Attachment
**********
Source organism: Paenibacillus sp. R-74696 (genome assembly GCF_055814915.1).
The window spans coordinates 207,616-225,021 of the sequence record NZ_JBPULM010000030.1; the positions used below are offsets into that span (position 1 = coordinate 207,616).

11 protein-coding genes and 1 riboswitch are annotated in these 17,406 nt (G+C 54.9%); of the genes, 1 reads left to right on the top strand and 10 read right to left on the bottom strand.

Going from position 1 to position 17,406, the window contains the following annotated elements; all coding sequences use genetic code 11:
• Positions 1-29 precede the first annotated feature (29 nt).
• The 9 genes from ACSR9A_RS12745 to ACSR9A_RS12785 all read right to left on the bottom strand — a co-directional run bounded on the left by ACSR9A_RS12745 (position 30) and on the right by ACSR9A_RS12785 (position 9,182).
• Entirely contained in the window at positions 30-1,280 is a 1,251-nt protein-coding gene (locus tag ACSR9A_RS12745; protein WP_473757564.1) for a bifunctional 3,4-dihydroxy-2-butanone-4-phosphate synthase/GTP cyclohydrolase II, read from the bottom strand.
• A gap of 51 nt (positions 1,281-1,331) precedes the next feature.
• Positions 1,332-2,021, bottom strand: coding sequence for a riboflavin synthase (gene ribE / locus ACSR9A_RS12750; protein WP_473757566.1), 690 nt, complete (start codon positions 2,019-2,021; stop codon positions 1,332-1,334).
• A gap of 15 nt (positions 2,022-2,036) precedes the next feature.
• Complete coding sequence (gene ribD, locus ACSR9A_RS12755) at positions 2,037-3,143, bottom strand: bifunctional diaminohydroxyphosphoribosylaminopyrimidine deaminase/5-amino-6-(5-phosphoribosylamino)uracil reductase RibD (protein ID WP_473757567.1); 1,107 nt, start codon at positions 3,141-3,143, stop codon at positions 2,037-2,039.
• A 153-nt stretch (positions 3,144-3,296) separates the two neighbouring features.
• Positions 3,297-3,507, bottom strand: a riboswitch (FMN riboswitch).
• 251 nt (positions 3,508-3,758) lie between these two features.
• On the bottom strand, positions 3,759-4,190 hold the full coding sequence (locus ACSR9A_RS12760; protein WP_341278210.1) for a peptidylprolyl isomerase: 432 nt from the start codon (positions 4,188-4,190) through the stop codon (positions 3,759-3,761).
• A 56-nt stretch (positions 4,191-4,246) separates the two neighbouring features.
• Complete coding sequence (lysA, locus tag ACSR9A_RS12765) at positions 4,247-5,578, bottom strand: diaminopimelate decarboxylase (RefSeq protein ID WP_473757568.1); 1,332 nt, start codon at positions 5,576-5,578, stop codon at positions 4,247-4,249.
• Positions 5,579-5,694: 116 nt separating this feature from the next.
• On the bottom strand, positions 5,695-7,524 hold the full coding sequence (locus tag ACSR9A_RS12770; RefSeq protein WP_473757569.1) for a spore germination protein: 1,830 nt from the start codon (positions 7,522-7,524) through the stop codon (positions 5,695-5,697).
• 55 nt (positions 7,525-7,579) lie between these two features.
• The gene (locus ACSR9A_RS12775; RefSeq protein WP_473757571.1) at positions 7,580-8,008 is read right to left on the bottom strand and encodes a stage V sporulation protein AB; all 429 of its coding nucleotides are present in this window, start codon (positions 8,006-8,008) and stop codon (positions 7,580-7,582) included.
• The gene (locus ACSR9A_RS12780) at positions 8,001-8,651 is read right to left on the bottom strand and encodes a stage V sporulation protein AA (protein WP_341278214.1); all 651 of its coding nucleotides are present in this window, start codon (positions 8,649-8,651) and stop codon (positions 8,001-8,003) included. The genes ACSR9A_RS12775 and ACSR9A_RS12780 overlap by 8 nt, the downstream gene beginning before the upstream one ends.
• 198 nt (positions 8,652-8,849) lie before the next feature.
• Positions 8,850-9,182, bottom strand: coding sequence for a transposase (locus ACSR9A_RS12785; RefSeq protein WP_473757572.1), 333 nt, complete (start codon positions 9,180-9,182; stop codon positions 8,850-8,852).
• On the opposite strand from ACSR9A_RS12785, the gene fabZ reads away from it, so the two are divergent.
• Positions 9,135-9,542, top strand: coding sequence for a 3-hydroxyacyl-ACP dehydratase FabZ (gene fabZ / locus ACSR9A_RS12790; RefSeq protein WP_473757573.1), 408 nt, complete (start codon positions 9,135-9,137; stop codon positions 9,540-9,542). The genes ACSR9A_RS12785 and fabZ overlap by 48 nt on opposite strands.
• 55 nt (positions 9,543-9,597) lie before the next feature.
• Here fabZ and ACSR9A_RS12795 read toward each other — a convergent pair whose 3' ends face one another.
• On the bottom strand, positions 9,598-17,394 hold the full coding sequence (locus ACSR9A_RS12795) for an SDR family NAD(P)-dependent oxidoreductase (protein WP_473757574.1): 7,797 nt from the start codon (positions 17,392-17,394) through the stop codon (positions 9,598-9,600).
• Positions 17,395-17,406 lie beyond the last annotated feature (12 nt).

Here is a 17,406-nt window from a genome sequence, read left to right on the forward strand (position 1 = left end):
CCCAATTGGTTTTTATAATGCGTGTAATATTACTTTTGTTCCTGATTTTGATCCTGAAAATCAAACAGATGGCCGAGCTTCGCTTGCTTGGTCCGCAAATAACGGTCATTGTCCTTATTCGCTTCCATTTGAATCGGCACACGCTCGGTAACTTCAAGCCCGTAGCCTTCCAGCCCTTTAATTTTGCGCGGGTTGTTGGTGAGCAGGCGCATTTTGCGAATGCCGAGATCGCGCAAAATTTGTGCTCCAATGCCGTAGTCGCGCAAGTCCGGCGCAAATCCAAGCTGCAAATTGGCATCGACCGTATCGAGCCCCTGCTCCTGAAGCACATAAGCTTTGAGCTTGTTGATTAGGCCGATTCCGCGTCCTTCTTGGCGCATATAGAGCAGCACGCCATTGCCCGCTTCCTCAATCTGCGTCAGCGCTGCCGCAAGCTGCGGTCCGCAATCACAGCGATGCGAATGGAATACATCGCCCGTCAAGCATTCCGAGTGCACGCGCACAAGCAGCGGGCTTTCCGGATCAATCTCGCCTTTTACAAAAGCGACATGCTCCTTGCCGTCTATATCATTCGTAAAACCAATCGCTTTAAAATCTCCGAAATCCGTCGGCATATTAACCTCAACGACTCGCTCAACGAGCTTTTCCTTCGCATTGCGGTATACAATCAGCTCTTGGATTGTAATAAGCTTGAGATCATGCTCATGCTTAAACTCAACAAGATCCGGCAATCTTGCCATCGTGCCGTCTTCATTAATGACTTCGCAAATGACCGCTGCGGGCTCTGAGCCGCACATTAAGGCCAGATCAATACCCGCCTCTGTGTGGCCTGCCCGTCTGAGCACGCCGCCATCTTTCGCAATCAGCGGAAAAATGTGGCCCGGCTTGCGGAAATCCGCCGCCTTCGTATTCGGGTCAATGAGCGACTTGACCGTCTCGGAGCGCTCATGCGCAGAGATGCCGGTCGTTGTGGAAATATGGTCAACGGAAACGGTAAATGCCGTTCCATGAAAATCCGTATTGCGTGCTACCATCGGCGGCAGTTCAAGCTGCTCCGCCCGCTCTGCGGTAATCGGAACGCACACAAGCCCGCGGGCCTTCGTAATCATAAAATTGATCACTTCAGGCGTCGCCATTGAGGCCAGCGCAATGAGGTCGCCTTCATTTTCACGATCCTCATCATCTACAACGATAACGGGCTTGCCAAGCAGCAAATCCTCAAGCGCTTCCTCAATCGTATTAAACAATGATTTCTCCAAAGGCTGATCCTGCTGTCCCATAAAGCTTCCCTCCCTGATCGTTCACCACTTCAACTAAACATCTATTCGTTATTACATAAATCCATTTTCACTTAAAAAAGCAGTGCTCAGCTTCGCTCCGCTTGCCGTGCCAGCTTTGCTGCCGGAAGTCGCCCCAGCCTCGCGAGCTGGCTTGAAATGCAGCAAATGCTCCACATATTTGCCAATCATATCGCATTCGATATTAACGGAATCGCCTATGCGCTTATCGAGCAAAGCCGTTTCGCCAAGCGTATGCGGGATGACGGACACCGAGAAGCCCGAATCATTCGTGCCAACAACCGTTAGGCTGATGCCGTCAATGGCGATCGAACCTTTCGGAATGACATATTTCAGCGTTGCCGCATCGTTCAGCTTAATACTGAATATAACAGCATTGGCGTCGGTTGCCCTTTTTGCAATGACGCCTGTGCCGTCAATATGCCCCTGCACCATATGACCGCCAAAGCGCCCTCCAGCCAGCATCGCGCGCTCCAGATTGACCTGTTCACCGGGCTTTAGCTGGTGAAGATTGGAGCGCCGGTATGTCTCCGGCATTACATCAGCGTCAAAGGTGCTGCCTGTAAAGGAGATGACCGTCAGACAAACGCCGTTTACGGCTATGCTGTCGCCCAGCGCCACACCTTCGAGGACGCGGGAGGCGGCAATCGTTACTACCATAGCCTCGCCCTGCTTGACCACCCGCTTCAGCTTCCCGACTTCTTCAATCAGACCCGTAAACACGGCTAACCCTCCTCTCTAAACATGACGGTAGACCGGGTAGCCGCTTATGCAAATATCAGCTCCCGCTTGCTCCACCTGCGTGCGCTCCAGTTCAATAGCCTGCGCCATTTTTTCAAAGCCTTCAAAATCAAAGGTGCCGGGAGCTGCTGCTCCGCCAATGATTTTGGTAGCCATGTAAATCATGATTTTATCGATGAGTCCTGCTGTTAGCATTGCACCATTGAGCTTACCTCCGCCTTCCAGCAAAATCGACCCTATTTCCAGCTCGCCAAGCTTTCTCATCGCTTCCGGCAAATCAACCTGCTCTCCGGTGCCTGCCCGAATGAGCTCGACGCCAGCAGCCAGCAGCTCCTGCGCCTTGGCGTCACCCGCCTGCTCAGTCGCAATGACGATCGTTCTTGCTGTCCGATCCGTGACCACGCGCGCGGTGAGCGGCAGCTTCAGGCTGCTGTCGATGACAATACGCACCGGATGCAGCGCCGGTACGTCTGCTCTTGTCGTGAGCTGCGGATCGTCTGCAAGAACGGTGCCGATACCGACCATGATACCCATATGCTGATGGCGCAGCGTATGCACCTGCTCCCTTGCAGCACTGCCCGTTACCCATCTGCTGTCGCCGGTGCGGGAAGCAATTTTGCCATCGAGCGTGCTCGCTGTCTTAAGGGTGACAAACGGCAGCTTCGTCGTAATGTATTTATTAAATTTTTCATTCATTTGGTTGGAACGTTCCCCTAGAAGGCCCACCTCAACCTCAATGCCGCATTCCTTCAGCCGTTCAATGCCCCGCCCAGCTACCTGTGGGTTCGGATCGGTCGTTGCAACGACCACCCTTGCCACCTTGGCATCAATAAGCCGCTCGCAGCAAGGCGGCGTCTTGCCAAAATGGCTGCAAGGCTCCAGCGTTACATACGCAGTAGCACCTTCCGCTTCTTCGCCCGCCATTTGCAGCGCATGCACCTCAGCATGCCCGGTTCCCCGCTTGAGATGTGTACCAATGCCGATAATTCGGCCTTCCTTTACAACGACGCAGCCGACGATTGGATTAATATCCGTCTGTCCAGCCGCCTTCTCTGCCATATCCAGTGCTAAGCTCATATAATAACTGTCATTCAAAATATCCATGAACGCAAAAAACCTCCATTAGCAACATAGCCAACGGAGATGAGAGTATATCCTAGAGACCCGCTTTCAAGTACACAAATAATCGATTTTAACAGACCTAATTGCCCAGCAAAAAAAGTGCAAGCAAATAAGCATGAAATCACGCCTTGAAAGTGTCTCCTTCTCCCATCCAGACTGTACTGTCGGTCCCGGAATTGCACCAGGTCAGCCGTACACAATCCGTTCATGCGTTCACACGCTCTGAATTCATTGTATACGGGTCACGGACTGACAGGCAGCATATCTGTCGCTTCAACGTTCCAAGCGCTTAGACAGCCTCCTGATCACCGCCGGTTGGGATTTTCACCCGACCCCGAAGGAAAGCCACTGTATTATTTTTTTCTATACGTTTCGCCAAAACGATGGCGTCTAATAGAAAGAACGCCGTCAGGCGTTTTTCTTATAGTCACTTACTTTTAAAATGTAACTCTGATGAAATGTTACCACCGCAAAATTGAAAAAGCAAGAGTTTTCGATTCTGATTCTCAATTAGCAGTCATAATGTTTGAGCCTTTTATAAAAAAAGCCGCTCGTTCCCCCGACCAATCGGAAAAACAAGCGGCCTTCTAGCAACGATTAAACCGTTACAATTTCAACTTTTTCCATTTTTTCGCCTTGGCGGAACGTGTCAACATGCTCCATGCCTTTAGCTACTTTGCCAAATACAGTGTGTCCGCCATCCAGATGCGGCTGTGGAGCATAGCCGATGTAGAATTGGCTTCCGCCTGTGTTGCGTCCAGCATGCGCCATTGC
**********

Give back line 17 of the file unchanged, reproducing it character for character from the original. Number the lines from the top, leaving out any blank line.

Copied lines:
• Complete coding sequence (lysA, locus tag ACSR9A_RS12765) at positions 4,247-5,578, bottom strand: diaminopimelate decarboxylase (RefSeq protein ID WP_473757568.1); 1,332 nt, start codon at positions 5,576-5,578, stop codon at positions 4,247-4,249.